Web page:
The frustration of being surrounded by different schooling options but with limited means to reach those opportunities is most profoundly seen in the state's largest city. Detroit is the locus of educational choice activity in Michigan. According to data from the Michigan Department of Education, about 60,000 of the city's 108,000 school-aged children opt out of attending the assigned district and enroll in a public charter school, neighboring district, or, to a lesser extent, one of the remaining private schools left in the city. The demand for options may be even greater than what the current variety of schools suggest, because a lack of reliable transportation may prevent some parents from actively seeking out different schools than the one they are assigned based on where they live.
The challenges related to school transportation have been closely studied in the Motor City. Not including students who need special education services, the Detroit Public Schools Community District offers yellow bus transportation strictly to assigned schools based on how far away students live — it is provided for students in grades K-8 who live more than three-quarters of a mile away and for high schoolers who live more than one-and-a-half miles away These services are provided at a per-pupil cost that is more than 50% higher than the average Michigan school district. A 2017 Urban Institute survey found that 65% of Detroit district and charter school families drive their children to school, compared to only 20% who make use of a yellow bus service and even fewer whose children walk (8%) or take public transit (6%).
Though most of the city's students have selected a school outside their residential district assignment, best estimates indicate that most also live within a 20-minute drive of the school they attend. Elementary students and those who are white or Asian are more likely to have a shorter commute than are older students or those who are African American or Hispanic. Not surprisingly, Detroit residents who attend a conventional school district outside the city tend to travel farther than those who enroll in a public charter school, which might be located within the city limits.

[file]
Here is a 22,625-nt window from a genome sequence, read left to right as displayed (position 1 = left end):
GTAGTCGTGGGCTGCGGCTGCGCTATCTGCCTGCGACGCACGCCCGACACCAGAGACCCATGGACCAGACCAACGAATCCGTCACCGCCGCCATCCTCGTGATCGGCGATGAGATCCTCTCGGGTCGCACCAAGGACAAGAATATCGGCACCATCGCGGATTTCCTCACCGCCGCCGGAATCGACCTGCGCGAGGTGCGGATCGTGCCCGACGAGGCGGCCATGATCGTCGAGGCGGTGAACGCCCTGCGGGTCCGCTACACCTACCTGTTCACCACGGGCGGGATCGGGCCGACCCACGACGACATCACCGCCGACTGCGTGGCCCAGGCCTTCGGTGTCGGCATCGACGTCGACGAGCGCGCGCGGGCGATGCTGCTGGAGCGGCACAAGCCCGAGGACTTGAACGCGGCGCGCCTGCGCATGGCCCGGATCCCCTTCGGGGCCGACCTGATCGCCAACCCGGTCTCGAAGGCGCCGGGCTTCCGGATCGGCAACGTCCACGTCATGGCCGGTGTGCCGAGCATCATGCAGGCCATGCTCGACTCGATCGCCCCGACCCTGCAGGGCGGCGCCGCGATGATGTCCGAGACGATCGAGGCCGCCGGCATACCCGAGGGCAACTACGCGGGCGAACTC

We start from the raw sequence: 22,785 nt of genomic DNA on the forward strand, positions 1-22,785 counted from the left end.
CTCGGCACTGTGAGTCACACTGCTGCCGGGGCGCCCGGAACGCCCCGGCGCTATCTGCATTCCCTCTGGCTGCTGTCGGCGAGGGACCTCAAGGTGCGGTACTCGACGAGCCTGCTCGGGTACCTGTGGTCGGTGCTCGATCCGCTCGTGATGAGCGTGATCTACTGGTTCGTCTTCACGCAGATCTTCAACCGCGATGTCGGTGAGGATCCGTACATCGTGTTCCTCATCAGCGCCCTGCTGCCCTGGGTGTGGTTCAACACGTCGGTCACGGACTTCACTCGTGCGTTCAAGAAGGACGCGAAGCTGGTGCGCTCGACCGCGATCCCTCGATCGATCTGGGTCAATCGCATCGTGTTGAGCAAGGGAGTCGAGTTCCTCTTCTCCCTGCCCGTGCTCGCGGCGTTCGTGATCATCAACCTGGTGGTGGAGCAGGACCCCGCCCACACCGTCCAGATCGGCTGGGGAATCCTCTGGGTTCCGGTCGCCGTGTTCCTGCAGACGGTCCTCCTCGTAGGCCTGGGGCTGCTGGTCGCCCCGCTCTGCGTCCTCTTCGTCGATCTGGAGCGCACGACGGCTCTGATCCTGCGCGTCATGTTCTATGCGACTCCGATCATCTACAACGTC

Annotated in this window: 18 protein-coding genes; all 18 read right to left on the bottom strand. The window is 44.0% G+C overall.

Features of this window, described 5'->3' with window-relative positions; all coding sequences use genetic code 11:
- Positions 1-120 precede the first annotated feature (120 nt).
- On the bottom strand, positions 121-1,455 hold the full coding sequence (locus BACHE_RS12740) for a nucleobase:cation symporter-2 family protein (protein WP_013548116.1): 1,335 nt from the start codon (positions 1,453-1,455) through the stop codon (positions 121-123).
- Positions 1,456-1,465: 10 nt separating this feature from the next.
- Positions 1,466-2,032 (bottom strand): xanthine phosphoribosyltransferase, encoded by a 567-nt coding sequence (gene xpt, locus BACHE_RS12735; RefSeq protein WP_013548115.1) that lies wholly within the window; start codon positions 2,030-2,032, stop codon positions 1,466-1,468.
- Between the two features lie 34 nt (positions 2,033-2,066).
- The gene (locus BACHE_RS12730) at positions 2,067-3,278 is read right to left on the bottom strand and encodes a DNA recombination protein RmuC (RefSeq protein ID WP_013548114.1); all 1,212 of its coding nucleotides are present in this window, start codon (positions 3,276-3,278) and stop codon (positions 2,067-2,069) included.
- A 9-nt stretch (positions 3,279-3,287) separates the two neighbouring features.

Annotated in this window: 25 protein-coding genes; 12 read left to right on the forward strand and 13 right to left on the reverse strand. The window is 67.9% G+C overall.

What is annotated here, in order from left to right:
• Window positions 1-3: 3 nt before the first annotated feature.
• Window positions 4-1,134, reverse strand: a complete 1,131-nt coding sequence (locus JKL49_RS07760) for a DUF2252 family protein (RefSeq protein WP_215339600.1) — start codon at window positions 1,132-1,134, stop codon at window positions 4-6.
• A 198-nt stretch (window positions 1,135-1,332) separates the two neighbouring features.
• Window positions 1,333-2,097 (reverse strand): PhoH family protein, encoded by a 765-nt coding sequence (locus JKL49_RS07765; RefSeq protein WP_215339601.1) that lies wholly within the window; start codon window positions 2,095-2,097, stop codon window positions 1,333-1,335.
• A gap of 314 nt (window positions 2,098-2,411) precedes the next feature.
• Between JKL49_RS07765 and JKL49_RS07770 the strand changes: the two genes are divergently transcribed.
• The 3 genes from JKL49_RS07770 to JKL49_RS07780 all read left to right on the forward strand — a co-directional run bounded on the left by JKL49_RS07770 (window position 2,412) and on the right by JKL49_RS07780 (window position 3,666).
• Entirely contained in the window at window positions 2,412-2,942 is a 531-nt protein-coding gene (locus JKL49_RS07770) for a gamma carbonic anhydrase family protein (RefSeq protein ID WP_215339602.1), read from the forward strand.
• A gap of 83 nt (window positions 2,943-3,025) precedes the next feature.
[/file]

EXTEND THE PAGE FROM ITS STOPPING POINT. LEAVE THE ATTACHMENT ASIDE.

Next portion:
According to a 2014 Center for Reinventing Public Education survey, nearly 30% of Detroit parents said that barriers to transportation made exercising choice significantly harder. Providing sustainable school transportation support could serve as part of a solution to help underserved students and families get access to better educational opportunities. Based on research from the Urban Institute, the average Detroit family who crosses district boundaries or opts for a charter selects a higher quality school than what is closest to them, as measured by state assessments of school performance. If these options were made available through affordable and reliable transportation to a larger number of families, the educational benefits for students could be significant.
A recent attempt has been made to improve access to school transportation within Detroit. In 2018, a partnership between the city government, school district and the Skillman Foundation — a private, nonprofit charitable organization — launched the GOAL Line initiative. It created an 11-mile bus loop with stops at six district and four charter schools in northwest Detroit, serving about 150 students. A small survey of participating parents found that most do not use the bus route for commuting to a school of choice, but rather to transport their kids to after-school programs. Only a few respondents indicated that the availability of the bus line persuaded them to keep their child in a Detroit school rather than enrolling them in a nearby district, which was one of its backers' stated objectives. In July 2019, city officials announced the loop would continue and expand to four additional northwest Detroit schools in the following school year.